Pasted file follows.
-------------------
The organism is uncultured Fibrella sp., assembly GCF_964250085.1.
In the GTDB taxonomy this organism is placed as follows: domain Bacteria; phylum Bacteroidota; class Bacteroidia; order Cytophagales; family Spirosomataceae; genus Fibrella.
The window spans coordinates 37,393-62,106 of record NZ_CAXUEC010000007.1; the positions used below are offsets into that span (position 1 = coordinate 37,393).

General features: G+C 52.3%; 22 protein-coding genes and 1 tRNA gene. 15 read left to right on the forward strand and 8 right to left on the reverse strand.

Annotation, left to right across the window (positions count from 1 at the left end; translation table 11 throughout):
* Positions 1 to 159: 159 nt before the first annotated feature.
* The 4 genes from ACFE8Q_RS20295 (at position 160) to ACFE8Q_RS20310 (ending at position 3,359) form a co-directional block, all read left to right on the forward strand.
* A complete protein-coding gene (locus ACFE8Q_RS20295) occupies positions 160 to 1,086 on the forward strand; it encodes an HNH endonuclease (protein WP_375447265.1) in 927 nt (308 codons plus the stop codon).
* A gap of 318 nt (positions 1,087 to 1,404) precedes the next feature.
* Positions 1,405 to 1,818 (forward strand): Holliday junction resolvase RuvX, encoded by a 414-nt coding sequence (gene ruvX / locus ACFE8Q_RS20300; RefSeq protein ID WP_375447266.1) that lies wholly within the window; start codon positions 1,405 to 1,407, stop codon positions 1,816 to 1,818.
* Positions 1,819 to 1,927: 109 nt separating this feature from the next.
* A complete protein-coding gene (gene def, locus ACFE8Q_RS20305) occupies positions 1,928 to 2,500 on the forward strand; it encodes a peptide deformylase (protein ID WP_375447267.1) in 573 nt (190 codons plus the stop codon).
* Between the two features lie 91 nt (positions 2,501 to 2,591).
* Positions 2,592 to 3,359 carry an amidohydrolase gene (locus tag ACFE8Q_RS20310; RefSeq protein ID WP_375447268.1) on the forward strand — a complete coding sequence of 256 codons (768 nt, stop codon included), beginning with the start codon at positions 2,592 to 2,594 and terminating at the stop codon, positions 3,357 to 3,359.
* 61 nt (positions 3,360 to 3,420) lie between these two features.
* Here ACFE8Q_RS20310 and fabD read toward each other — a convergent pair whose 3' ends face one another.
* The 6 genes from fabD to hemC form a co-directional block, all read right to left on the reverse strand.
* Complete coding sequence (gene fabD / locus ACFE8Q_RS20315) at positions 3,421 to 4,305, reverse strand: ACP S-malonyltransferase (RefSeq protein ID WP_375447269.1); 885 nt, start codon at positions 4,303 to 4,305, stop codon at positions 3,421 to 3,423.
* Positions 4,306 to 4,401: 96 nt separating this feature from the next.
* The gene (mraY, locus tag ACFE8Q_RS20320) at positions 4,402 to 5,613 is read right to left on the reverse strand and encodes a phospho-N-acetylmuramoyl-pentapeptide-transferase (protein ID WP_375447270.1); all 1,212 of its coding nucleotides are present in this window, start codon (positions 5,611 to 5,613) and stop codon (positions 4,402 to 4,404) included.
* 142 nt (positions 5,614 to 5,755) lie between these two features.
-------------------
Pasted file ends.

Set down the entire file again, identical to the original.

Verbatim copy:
The organism is uncultured Fibrella sp., assembly GCF_964250085.1.
In the GTDB taxonomy this organism is placed as follows: domain Bacteria; phylum Bacteroidota; class Bacteroidia; order Cytophagales; family Spirosomataceae; genus Fibrella.
The window spans coordinates 37,393-62,106 of record NZ_CAXUEC010000007.1; the positions used below are offsets into that span (position 1 = coordinate 37,393).

General features: G+C 52.3%; 22 protein-coding genes and 1 tRNA gene. 15 read left to right on the forward strand and 8 right to left on the reverse strand.

Annotation, left to right across the window (positions count from 1 at the left end; translation table 11 throughout):
* Positions 1 to 159: 159 nt before the first annotated feature.
* The 4 genes from ACFE8Q_RS20295 (at position 160) to ACFE8Q_RS20310 (ending at position 3,359) form a co-directional block, all read left to right on the forward strand.
* A complete protein-coding gene (locus ACFE8Q_RS20295) occupies positions 160 to 1,086 on the forward strand; it encodes an HNH endonuclease (protein WP_375447265.1) in 927 nt (308 codons plus the stop codon).
* A gap of 318 nt (positions 1,087 to 1,404) precedes the next feature.
* Positions 1,405 to 1,818 (forward strand): Holliday junction resolvase RuvX, encoded by a 414-nt coding sequence (gene ruvX / locus ACFE8Q_RS20300; RefSeq protein ID WP_375447266.1) that lies wholly within the window; start codon positions 1,405 to 1,407, stop codon positions 1,816 to 1,818.
* Positions 1,819 to 1,927: 109 nt separating this feature from the next.
* A complete protein-coding gene (gene def, locus ACFE8Q_RS20305) occupies positions 1,928 to 2,500 on the forward strand; it encodes a peptide deformylase (protein ID WP_375447267.1) in 573 nt (190 codons plus the stop codon).
* Between the two features lie 91 nt (positions 2,501 to 2,591).
* Positions 2,592 to 3,359 carry an amidohydrolase gene (locus tag ACFE8Q_RS20310; RefSeq protein ID WP_375447268.1) on the forward strand — a complete coding sequence of 256 codons (768 nt, stop codon included), beginning with the start codon at positions 2,592 to 2,594 and terminating at the stop codon, positions 3,357 to 3,359.
* 61 nt (positions 3,360 to 3,420) lie between these two features.
* Here ACFE8Q_RS20310 and fabD read toward each other — a convergent pair whose 3' ends face one another.
* The 6 genes from fabD to hemC form a co-directional block, all read right to left on the reverse strand.
* Complete coding sequence (gene fabD / locus ACFE8Q_RS20315) at positions 3,421 to 4,305, reverse strand: ACP S-malonyltransferase (RefSeq protein ID WP_375447269.1); 885 nt, start codon at positions 4,303 to 4,305, stop codon at positions 3,421 to 3,423.
* Positions 4,306 to 4,401: 96 nt separating this feature from the next.
* The gene (mraY, locus tag ACFE8Q_RS20320) at positions 4,402 to 5,613 is read right to left on the reverse strand and encodes a phospho-N-acetylmuramoyl-pentapeptide-transferase (protein ID WP_375447270.1); all 1,212 of its coding nucleotides are present in this window, start codon (positions 5,611 to 5,613) and stop codon (positions 4,402 to 4,404) included.
* 142 nt (positions 5,614 to 5,755) lie between these two features.